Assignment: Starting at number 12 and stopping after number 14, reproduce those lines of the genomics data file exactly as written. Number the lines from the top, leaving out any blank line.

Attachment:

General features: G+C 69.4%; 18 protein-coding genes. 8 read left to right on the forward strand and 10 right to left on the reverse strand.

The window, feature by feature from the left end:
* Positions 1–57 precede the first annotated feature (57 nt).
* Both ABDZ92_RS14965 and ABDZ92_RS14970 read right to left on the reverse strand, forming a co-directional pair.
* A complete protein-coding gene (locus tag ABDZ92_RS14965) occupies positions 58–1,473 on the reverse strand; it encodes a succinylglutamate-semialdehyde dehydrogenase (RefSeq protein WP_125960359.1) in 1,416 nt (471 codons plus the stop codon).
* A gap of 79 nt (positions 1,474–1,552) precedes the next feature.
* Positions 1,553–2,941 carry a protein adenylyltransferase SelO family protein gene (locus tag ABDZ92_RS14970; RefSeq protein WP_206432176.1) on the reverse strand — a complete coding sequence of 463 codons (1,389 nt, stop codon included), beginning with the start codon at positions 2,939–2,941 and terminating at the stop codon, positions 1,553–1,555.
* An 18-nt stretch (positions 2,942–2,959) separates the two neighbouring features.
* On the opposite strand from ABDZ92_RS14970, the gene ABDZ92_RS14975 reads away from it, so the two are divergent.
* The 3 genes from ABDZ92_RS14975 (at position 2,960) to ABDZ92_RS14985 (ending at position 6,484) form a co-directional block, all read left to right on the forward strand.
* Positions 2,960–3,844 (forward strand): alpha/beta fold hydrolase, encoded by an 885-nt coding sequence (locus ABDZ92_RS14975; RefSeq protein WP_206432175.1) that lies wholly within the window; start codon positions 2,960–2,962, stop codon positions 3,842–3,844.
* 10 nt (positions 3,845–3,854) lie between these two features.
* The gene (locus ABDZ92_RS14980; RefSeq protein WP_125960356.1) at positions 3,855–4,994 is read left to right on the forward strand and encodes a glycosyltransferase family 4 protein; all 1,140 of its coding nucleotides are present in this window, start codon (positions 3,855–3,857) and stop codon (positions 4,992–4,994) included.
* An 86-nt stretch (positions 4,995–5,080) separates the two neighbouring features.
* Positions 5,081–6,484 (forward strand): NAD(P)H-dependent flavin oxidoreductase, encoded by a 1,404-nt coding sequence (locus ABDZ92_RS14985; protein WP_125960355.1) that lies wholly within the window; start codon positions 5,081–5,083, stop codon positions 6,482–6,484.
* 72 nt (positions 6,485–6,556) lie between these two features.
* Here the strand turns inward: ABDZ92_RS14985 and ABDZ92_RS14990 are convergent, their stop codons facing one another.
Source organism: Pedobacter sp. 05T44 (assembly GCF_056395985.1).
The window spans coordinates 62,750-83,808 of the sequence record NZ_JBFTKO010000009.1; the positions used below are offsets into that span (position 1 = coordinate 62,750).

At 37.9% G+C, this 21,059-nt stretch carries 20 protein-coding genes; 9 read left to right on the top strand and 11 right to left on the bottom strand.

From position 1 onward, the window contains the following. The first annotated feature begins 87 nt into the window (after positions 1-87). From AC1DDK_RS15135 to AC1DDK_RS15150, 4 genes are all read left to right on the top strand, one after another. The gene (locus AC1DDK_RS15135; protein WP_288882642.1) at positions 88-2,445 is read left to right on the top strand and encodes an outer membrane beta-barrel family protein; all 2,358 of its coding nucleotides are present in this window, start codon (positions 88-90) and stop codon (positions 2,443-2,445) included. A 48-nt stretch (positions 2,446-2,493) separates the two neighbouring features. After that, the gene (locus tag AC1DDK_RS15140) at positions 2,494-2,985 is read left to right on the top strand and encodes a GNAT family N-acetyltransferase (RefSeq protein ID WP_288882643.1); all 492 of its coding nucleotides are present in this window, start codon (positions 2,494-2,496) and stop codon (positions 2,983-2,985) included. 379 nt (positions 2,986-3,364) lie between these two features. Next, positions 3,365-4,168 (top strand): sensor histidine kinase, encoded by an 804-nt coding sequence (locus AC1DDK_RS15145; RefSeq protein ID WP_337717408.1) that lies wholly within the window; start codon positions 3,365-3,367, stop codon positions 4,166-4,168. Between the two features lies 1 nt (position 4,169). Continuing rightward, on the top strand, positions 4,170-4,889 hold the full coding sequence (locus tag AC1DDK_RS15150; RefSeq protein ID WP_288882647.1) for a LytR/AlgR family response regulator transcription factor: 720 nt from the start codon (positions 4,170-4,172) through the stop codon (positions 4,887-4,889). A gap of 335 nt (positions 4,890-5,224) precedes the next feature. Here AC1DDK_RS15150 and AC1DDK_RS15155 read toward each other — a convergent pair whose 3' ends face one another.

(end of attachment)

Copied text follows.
* 10 nt (positions 3,845–3,854) lie between these two features.
* The gene (locus ABDZ92_RS14980; RefSeq protein WP_125960356.1) at positions 3,855–4,994 is read left to right on the forward strand and encodes a glycosyltransferase family 4 protein; all 1,140 of its coding nucleotides are present in this window, start codon (positions 3,855–3,857) and stop codon (positions 4,992–4,994) included.
* An 86-nt stretch (positions 4,995–5,080) separates the two neighbouring features.